NFL superstar Keyshawn Johnson could have settled in for a relaxing extended vacation when he retired from professional football in 2007. But instead of resting on his laurels, the former wide receiver launched not just one second career, but about six or seven. Today, Johnson is an analyst and host on ESPN, and has business ventures in real estate and management. Johnson also co-owns 1925, a television production company, and starred in the 2009 A&E series, Keyshawn Johnson: Tackling Design. Now he's added wine purveyor to his résumé: Last autumn, he unveiled his XIX Cabernet Sauvignon Columbia Valley Echo West Vineyard 2007 ($125), named after the jersey number Johnson famously lobbied for and won. Freelance writer Katherine Cole caught up with Johnson to discuss wine and entrepreneurship.
Wine Spectator: What is it with football players and wine? Joe Montana, Drew Bledsoe, Dan Marino, you ... . What gives? Keyshawn Johnson: I don't think there is really any connection other than that we like fine things, nice things. Joe Montana is from Northern California. Drew Bledsoe is from Walla Walla. I'm from California and I just love wine.
WS: When did you first become passionate about wine?
KJ: About seven years ago, I happened to be in the south of France, on vacation with my family. We had ordered some wines from California—I remember specifically enjoying Testarossa Pinot Noir and Kistler Chardonnay—and some local wines from the region. I thought, "Hey, this is really good." Over time, it just kind of evolved; people would give me wine as a gift or I would go out to restaurants and try different wines.
WS: What's your collection like?
KJ: My cellar can hold almost 800 bottles, but there are probably only 250 in there right now. We drink our wines! I have some Bordeaux—Léoville Barton—but mostly Napa Valley: Opus One, Caymus, Carter, Harlan Estate, Diamond Creek. And Alpha Omega, which is just through the wine club—they don't sell it in stores. And Kosta Browne and Foley.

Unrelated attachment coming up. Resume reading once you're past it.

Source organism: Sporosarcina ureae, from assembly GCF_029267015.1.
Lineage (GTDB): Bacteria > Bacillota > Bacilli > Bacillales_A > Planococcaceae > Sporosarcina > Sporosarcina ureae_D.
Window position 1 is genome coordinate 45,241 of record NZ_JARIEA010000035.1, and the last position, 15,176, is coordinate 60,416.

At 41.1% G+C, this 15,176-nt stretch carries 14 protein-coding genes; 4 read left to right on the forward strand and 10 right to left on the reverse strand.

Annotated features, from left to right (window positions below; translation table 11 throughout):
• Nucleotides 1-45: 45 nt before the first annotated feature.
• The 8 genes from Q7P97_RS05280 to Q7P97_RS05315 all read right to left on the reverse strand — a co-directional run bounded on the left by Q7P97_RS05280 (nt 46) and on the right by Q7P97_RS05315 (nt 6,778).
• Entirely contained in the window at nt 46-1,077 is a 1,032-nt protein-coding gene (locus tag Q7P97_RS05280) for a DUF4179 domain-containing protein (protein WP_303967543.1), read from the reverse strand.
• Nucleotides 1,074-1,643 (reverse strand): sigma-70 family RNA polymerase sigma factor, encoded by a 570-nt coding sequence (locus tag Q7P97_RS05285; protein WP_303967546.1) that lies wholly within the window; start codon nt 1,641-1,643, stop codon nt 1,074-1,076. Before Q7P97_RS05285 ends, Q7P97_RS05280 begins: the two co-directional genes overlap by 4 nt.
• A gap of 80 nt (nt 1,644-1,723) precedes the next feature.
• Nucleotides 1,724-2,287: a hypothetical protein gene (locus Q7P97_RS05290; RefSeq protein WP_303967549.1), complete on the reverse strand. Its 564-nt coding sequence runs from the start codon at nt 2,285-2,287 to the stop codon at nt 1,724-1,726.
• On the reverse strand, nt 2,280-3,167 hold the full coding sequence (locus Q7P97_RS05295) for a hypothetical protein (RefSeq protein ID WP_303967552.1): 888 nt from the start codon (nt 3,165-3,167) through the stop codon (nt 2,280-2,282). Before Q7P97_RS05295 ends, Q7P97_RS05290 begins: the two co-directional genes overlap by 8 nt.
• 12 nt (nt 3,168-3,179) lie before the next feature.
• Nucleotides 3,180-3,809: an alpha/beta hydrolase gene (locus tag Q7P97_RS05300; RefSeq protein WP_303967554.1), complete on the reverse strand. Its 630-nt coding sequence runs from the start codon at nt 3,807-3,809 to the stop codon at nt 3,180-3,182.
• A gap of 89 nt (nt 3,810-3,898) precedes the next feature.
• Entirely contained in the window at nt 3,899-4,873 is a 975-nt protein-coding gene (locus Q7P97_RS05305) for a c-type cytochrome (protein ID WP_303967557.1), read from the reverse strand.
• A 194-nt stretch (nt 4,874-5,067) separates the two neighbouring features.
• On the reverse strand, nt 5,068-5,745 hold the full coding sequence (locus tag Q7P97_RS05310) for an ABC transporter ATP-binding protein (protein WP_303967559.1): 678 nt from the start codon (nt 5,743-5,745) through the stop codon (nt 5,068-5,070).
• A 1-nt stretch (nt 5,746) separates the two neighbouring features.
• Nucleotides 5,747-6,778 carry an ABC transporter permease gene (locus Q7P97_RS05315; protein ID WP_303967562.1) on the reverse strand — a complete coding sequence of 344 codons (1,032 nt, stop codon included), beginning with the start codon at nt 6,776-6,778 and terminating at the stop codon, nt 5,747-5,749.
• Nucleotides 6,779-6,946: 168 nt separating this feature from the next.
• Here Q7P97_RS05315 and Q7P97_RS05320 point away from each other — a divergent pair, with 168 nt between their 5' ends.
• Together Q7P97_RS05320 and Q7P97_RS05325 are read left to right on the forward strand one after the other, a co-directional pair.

I'm building a new house right now, and it will have a nice cellar that holds 4,000 to 5,000 bottles, with a seating area and cigar room. I'm going to make it special. I'll put in a nice couch, and a table where we can eat dinner, and a TV. I like that underground, cavelike feel.
WS: When do you open wine at home? Do you sip Caymus or beer while watching football?
KJ: I really don't drink while I am watching sports; I'm not a big beer guy, either. I usually drink wine when I am having dinner or hors d'oeuvres. My wife and I cook and entertain a lot. Friends are constantly coming over. We don't pair wines specifically with the meal; we just drink what we like.
WS: The source for your Cabernet Sauvignon is the three-vineyard town of Echo, Ore., 60 miles southeast of Walla Walla, Wash.
KJ: R.C. Mills [owner of L.A. Cellars] and I are partners in this venture. When we found this particular vineyard, we decided to take it on and make it happen. We went up to Echo, which is really an unusual location. I enjoyed drinking the wines. It was interesting—small, not like the giant houses and tasting rooms you see in California. I wouldn't want to own my own vineyard—it seems like so much work. David Rizzo is the winemaker; the farmer is Lloyd Piercy, along with his wife, Lois.
WS: $125 is a steep price point for a new label. Have you had trouble selling XIX?
KJ: No, it's not difficult to sell—we only produced 112 cases. When I think of an overpriced wine, I'm talking like $500.